Bosses need to take note- the DOS AND DON’TS of introducing a gamified rewards system

  • 87% of financial services employees would welcome their boss introducing a gamified rewards system
  • Financial services workers have also revealed tips for bosses setting up this kind of system

A SERIES of dos and don’ts for financial services bosses introducing increasingly popular gamified rewards systems have been released.

A survey of 1,000 UK workers, carried out by workplace incentives and rewards provider, One4all Rewards, and published in The Gamification Report polled workers on their preferences for gamified bonus systems – which encourage achievement and good behaviour by awarding small rewards for desired actions.

It found that the vast majority – 87% – of financial service employees including those working in banking, insurance and accounting would like to see these introduced at their place of work.

To help financial services bosses implement this kind of employee recognition scheme, One4all Rewards surveyed workers about how they would prefer these types of systems to be implemented – with interesting results.

The research shows that for those working in the financial services sector, it’s important that there is opportunity to input and suggest the types of rewards and bonus systems being implemented.

Almost 1 in 4 (24%) of financial services workers would like the opportunity to make suggestions about the types of rewards and bonuses available.

22% of financial services workers would like their employer to host a training session about the new rewards system being introduced.

More than 1 in 6 (18%) workers in financial services would like their employer to introduce this kind of new system by clearly communicating information about it.

The same number (18%) of finance workers would like their boss to host an event to officially launch a new rewards and bonus system.

The opportunity for workers to feedback on the new rewards system is also key for 16% of those working in financial services.

Regularity for these kinds of rewards is key – on average, financial services workers would most like to receive rewards and bonuses every 1.17 months.

In fact, monthly rewards were overwhelmingly the most popular with almost 1 in 3 (31%) financial services workers saying they’d prefer this. Just 10% said they’d prefer them once per week and only 8% once per year.

Michael Dawson, managing director at One4all Rewards said: “Some companies shy away from rewards systems based on gamification; however, they are not only incredibly powerful, but they can be quite cost effective as they rely on giving out small rewards rather than large bonuses. Better yet – the UK workforce is crying out for them.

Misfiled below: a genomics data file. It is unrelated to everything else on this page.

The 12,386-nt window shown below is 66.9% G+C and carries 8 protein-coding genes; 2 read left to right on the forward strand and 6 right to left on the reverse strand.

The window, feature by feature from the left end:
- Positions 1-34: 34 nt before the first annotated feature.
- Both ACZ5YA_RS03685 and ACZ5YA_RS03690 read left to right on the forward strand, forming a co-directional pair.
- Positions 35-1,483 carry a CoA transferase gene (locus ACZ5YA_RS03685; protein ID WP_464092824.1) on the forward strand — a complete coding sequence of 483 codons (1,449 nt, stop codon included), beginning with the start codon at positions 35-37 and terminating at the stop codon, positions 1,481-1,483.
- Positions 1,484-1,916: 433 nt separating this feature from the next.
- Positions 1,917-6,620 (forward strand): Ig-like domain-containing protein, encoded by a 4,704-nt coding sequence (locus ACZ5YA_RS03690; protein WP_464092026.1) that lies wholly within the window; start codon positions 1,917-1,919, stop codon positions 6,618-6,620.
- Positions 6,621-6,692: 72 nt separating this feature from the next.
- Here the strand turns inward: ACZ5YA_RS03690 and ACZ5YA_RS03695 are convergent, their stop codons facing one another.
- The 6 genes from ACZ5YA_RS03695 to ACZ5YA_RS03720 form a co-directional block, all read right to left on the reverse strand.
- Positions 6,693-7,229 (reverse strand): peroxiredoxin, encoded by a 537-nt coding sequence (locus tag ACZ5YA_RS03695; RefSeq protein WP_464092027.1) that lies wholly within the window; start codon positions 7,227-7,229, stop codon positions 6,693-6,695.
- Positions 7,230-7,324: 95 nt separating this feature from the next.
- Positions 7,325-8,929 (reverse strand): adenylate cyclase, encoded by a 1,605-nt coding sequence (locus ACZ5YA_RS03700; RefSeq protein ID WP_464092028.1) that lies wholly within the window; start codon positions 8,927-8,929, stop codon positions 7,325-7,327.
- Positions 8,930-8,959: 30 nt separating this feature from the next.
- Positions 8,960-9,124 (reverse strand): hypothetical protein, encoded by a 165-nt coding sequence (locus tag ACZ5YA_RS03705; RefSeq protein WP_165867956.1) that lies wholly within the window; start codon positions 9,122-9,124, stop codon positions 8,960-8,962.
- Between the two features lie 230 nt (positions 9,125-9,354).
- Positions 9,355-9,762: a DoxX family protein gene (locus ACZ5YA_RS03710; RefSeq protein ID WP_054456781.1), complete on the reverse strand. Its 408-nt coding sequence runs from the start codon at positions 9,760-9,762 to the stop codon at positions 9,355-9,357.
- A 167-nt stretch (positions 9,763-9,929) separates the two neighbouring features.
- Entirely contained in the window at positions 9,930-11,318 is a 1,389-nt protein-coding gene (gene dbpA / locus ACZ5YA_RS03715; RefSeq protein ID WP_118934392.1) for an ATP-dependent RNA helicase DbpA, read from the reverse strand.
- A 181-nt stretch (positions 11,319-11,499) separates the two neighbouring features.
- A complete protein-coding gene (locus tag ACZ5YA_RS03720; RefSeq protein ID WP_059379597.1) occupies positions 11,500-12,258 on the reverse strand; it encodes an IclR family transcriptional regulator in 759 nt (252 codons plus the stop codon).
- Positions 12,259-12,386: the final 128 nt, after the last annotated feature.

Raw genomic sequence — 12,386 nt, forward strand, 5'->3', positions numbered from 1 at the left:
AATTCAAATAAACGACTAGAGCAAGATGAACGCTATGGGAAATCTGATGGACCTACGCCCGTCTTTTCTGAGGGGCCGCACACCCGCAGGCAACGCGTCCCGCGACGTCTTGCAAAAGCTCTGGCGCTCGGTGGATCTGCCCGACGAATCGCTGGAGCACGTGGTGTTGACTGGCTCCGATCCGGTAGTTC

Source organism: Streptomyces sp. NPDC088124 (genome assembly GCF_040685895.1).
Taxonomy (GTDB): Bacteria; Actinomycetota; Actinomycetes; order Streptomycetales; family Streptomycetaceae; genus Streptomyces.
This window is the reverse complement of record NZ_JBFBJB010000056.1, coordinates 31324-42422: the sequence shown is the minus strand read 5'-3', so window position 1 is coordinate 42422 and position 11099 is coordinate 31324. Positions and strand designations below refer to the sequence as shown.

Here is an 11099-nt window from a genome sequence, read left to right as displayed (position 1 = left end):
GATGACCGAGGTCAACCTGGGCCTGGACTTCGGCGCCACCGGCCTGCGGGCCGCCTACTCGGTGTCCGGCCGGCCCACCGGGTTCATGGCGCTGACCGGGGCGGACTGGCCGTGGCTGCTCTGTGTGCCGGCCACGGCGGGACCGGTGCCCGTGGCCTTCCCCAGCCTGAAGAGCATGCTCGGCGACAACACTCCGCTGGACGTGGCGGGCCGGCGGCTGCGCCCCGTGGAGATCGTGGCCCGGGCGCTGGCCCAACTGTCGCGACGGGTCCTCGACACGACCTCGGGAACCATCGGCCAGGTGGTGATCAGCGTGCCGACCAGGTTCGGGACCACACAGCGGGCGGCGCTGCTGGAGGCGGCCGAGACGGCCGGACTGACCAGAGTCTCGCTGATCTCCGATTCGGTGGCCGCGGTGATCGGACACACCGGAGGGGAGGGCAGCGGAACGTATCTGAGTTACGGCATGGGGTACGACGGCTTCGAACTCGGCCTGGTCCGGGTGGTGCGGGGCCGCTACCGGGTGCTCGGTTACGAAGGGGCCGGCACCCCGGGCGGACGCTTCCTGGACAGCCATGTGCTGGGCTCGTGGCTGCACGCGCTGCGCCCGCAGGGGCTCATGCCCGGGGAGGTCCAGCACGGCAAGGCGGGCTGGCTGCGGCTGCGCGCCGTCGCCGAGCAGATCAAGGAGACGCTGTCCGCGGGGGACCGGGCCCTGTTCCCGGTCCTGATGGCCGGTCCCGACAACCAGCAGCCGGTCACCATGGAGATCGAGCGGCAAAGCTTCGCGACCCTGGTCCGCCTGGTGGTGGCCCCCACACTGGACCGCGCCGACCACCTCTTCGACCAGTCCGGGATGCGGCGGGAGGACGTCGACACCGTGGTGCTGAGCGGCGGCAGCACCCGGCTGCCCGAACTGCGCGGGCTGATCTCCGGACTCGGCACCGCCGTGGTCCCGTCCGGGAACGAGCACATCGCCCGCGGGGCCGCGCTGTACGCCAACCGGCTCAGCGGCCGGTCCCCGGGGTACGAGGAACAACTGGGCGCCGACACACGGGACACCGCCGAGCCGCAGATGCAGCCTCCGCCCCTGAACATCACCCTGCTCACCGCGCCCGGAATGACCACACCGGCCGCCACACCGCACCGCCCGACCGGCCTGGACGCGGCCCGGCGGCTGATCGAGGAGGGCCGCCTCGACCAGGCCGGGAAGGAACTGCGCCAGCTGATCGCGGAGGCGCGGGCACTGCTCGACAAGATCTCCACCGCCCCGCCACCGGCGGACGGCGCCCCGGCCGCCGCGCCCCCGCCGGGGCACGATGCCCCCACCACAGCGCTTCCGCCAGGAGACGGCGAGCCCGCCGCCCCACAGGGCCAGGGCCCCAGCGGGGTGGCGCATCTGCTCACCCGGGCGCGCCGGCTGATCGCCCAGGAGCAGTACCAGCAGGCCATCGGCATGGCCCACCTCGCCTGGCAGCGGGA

“It’s understandable that those companies who are used to making one simple bonus payment at the end of the financial year might be a bit hesitant to introduce a more complex system. That said, it really needn’t be too difficult – and our research shows there are a number of ways bosses can handle the process of introducing and managing them, in a way that makes them simple and easy for workers to understand.”

One4all Rewards’ Top Tips for Introducing A Gamification-Based Rewards System:

  1. Decide a budget and the types of rewards you’ll give out: These needn’t be costly – scale them to budget, and ensure they will appeal to a broad range of demographics within the workforce. Products which give the gift of choice – such as multi-store gift cards – are great for this.
  2. Decide which behaviours will activate rewards, and set frequencies for these: Rewards might be given out for fixed actions (such as rewards for hitting a sales target), surprise or unexpected rewards handed out by management to those doing a good job, peer-led rewards (where groups of employees nominate a colleague to receive a reward for a reason they decide), random rewards for completing tasks, or rolling lottery-style rewards (e.g. workers who hit target will be put into a lottery or raffle to receive a reward). In terms of frequency, monthly is most popular.
  3. Introduce and explain how workers can unlock rewards: Hold a company meeting or a series of departmental meetings to introduce the new system, clearly spelling out how workers can expect to unlock rewards. Provide handouts or follow up with an email to reinforce how the system works.
  4. Create a hub or league table: Provide a way of workers tracking their progress – this could be as simple as a notice board in the office, a portal on a reward system provider’s website, or even a dedicated section of the company intranet.
  5. Regular communication: Share regular updates on how many rewards they have received – or how many points building up to a reward they have earned.

One4all Rewards are industry experts in benefits and rewards. Working with over 6,000 businesses of all sizes nationwide, One4all Rewards helps to transform customer and employee relationships through successful rewards and incentive schemes.

For more information and to read The Gamification Report, visit https://www.one4allrewards.co.uk/blog/blog/research-reports/gamification-report-2019